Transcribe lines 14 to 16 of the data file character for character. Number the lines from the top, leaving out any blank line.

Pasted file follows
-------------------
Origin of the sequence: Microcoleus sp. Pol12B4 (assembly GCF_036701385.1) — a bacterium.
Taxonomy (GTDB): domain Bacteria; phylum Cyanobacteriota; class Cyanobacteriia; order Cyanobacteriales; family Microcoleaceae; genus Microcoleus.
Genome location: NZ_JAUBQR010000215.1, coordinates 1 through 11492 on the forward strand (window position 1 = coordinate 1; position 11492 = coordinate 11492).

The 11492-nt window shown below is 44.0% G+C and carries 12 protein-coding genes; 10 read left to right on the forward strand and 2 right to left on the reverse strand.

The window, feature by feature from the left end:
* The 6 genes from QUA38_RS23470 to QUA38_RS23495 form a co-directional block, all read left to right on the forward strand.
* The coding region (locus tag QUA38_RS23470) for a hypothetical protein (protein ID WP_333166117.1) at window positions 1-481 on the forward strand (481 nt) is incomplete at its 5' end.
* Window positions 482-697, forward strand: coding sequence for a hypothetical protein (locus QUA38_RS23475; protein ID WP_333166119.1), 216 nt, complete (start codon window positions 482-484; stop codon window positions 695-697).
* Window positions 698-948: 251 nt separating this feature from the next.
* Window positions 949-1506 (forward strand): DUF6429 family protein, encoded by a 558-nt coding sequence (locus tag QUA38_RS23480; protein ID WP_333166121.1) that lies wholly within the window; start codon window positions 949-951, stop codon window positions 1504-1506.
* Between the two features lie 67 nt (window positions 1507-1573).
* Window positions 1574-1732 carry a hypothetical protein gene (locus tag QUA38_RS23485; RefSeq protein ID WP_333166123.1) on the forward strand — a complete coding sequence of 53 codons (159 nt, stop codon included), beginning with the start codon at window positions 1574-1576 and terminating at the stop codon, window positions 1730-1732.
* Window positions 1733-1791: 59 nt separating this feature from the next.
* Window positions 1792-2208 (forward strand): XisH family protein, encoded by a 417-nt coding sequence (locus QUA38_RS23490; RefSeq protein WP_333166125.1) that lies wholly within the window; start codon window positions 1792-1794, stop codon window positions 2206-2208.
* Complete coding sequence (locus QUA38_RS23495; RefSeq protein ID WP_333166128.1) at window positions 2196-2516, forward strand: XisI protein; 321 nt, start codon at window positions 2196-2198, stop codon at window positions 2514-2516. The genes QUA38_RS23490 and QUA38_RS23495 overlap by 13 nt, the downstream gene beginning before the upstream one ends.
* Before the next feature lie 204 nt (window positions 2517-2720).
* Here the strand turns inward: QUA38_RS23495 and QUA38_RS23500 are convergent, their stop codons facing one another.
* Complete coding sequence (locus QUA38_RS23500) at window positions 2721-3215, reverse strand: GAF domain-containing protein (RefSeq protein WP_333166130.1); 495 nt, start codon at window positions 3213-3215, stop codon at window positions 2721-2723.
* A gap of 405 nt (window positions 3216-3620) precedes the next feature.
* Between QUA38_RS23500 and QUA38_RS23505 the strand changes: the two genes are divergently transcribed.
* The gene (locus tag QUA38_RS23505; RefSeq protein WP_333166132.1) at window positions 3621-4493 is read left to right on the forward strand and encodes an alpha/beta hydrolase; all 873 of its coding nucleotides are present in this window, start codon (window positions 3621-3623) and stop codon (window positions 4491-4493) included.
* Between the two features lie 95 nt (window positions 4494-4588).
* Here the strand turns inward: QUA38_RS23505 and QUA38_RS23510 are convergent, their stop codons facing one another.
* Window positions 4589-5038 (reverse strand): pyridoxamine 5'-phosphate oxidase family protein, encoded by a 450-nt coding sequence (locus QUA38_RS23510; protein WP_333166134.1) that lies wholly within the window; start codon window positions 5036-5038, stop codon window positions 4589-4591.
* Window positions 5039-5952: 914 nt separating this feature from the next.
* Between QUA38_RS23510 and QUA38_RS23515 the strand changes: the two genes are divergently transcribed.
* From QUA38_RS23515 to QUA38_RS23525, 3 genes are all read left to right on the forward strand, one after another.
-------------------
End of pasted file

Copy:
* Window positions 1792-2208 (forward strand): XisH family protein, encoded by a 417-nt coding sequence (locus QUA38_RS23490; RefSeq protein WP_333166125.1) that lies wholly within the window; start codon window positions 1792-1794, stop codon window positions 2206-2208.
* Complete coding sequence (locus QUA38_RS23495; RefSeq protein ID WP_333166128.1) at window positions 2196-2516, forward strand: XisI protein; 321 nt, start codon at window positions 2196-2198, stop codon at window positions 2514-2516. The genes QUA38_RS23490 and QUA38_RS23495 overlap by 13 nt, the downstream gene beginning before the upstream one ends.
* Before the next feature lie 204 nt (window positions 2517-2720).